Harley-Davidson believes that its enrollment in the One Cleanup Program demonstrates the company’s continued commitment to improve the Site since its acquisition in 1981. Extensive investigations and corrective measures had been performed under supervision of the PADEP and the USEPA prior to entering the One Cleanup Program. These measures included the installation and operation of a groundwater extraction and treatment system. Under the One Cleanup Program, Harley-Davidson is further committed to conducting additional work necessary to meet PADEP and USEPA requirements. Harley-Davidson will continue to carry out the pre-existing cleanup program that is being conducted under an agreement by which the U.S. Navy shares in the cost of the clean up.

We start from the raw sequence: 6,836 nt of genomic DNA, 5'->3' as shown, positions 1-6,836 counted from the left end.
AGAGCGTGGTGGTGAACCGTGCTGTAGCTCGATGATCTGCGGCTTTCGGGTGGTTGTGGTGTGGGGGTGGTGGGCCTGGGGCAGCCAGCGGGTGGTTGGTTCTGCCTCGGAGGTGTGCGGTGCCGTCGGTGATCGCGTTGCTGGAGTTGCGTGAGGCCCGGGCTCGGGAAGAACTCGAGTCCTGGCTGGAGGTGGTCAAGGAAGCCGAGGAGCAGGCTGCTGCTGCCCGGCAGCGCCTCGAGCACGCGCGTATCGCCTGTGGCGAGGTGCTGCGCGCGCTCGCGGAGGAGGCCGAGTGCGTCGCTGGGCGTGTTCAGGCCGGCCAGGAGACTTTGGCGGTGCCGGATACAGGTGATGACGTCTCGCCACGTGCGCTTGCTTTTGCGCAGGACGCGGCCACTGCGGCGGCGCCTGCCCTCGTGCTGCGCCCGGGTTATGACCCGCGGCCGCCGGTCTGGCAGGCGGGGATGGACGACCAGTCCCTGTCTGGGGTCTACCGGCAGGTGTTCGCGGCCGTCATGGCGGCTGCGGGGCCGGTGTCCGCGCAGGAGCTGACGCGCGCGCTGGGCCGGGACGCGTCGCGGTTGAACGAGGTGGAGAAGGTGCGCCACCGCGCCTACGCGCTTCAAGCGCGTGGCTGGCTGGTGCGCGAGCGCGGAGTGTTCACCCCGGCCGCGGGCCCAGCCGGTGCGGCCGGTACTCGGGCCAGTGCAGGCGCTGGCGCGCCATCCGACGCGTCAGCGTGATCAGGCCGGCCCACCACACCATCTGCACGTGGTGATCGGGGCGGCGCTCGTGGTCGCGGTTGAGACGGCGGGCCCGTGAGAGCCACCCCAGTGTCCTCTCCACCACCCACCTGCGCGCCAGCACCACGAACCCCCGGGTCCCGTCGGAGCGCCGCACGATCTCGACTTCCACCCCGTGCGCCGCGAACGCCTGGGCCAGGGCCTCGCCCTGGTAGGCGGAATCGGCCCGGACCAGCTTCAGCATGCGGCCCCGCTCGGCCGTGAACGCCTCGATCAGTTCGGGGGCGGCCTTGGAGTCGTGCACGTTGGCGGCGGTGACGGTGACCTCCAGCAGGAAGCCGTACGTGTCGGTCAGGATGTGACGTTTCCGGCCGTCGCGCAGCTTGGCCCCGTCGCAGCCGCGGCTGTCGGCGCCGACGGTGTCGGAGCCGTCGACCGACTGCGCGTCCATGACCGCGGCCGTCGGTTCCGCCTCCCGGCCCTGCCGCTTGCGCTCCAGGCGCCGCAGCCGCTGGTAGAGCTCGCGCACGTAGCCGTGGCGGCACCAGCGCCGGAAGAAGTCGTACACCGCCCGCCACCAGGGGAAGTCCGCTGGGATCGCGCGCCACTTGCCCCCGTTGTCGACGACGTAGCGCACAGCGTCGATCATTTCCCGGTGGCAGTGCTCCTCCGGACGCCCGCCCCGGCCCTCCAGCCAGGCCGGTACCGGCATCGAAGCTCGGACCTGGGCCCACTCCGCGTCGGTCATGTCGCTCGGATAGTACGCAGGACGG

Soils have been extensively sampled.  The EPA and the PADEP approved the Supplemental Remedial Investigation (SRI) Report for Soils in March 2010.  A Site-wide Soil Risk Assessment (RA) Report was approved by EPA and PADEP in July 2012.  Both agencies have determined that no unacceptable risk to human health related to soil currently exists at the fYNOP. 


The findings of the Site-wide groundwater investigation and the groundwater human health RA were summarized in reports submitted to the PADEP and EPA during March 2018.